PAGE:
Volunteer State has adopted policies that comply with the Family Educational Rights and Privacy Act of 1974, as amended, which sets out requirements designed to protect the privacy of parents and students. The statute governs the access of educational records and the release of such records. In brief, the statute provides: that institutions must provide students, and in some cases, parents of students, access to official educational records directly related to the students and an opportunity for a hearing to challenge such educational records on the grounds that they are inaccurate, misleading or otherwise inappropriate; and that institutions must obtain the written consent of students, and in some cases parents, before releasing personally identifiable data about students from records to other than a specified list of exceptions. The bill does provide for release of "Directory Information" such as: student's name, address, telephone number, major fields of study, participation in officially recognized activities and sports, weight and height of athletic team members, dates of attendance, degrees and awards received and most recent educational institution attended. Directory information is treated as public information and will be released to the public unless otherwise requested by the student.
The law provides for the release of information to authorized college personnel and other institutions engaged in research (provided information is not revealed to any other parties), and certain federal and state government officials. Students have a right to file a complaint with the U.S. Department of Education if he or she believes the college has failed to comply with the Act. Copies of Federal and State laws concerning student records are available in the Office of Records and Registration.
If you have any questions regarding the provisions of this Act, contact the Director of Records,and Registration.
Confidentiality of Student Records
Notification of Rights Under FERPA
The Family Educational Rights and Privacy Act (FERPA) affords students certain rights with respect to their educational records.
- The right to inspect and review the student's educational records within 45 days of the day the College receives a request for access. Students should submit to the registrar, dean, head of the academic department, or other appropriate official, written requests that identify the record(s) they wish to inspect. The College official will make arrangements for access and notify the student of the time and place where the records may be inspected. If the records are not maintained by the College official to whom the request was submitted, that official shall advise the student of the correct official to whom the request should be addressed.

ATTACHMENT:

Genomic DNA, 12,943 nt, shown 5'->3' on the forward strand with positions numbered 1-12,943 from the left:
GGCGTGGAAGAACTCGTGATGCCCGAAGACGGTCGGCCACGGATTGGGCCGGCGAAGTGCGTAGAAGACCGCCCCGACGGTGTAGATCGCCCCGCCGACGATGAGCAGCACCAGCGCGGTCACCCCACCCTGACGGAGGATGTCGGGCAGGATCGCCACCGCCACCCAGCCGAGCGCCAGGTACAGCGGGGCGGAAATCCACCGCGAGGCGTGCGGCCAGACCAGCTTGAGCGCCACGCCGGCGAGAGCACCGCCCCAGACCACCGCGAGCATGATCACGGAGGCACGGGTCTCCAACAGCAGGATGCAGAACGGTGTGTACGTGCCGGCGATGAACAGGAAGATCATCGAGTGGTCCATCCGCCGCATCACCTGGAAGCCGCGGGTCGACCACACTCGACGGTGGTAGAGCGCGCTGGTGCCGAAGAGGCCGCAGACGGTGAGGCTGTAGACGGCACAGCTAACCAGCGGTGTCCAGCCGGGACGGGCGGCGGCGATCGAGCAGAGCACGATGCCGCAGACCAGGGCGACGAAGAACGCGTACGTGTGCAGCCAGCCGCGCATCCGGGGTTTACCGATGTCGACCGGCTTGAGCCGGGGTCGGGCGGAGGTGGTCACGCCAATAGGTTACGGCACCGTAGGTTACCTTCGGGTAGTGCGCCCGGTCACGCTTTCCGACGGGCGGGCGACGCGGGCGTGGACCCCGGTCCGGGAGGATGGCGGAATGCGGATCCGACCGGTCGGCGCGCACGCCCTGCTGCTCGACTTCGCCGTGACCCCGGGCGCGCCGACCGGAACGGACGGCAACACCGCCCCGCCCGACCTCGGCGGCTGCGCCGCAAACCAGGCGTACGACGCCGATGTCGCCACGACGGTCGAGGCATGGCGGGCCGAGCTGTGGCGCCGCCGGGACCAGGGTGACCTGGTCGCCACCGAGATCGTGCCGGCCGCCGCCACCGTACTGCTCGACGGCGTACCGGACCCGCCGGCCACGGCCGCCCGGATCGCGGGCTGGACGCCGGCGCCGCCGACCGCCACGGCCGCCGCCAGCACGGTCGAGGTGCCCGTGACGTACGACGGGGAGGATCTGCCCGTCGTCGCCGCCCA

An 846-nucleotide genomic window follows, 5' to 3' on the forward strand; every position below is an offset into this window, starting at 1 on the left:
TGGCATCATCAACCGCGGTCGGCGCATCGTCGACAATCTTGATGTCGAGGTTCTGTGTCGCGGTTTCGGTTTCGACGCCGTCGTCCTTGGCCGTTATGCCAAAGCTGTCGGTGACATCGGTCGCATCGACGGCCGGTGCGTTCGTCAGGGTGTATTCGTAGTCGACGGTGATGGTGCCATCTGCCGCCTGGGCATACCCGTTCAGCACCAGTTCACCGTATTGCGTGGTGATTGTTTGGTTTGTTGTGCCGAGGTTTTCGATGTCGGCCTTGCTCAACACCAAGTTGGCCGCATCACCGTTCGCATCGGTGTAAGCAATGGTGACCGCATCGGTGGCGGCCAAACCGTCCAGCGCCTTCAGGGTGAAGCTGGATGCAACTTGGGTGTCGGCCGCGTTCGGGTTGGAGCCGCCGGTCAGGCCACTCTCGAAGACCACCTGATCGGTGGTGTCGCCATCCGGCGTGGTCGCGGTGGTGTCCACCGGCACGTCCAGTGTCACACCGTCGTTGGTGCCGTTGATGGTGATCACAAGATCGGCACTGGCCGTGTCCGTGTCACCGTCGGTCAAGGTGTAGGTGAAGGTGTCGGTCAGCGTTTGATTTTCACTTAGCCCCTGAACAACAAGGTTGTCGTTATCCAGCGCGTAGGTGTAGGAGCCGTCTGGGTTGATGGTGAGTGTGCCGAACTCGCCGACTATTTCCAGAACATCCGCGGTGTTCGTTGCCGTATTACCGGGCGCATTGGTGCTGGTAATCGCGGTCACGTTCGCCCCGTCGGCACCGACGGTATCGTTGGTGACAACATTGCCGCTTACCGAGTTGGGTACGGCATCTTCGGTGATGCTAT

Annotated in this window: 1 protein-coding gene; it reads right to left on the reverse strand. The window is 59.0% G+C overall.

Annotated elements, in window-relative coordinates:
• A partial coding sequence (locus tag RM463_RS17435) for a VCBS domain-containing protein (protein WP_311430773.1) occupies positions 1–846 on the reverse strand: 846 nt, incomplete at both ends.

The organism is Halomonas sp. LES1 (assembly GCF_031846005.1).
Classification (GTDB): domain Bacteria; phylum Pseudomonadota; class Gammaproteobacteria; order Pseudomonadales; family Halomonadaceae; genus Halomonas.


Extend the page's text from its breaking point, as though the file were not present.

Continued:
- The right to request the amendment of the student's educational records that the student believes are inaccurate or misleading. Students may ask the College to amend a record that they believe is inaccurate or misleading. They should write the College official responsible for the record, clearly identify the part of the record they want changed and specify why it is inaccurate or misleading. If the College decides not to amend the record as requested by the student, the College will notify the student of the decision and advise the student of his/her right to a hearing regarding the request for amendment. Additional information regarding the hearing procedures will be provided to the student when notified of the right to a hearing.
- The right to consent to disclosers of personally identifiable information contained in the student's educational records, except to the extent that FERPA authorizes disclosure without consent. One exception which permits disclosure without consent is disclosure to a school official with legitimate educational interests. A school official is a person employed by the College in an administrative, supervisory, academic or research, or support staff position (including law enforcement unit personnel and health staff); a person or company with whom the College has contracted (such as an attorney, auditor, or collection agent); a person serving on the Board of Trustees; or a student serving on an official committee, such as a disciplinary or grievance committee; or assisting another school official in performing his/her tasks. A school official has a legitimate educational interest if the official needs to review an educational record in order to fulfill his/her professional responsibility.
- The right to file a complaint with the U.S. Department of Education concerning alleged failures by the State Colleges to comply with the requirements of FERPA. The name and address of the office that administers FERPA may be obtained from the Director of Records and Registration. Directory information concerning students is treated as public information and is released to the public unless otherwise requested by the student. Directory information includes the following: name, address, telephone number, date of birth, major fields of study, participation in officially recognized activities and sports, weight and height of athletic team members, dates of attendance, degrees and awards received, and most recent educational institution attended.
If you have any questions regarding the provisions of this Act, contact the Director of Records and Registration.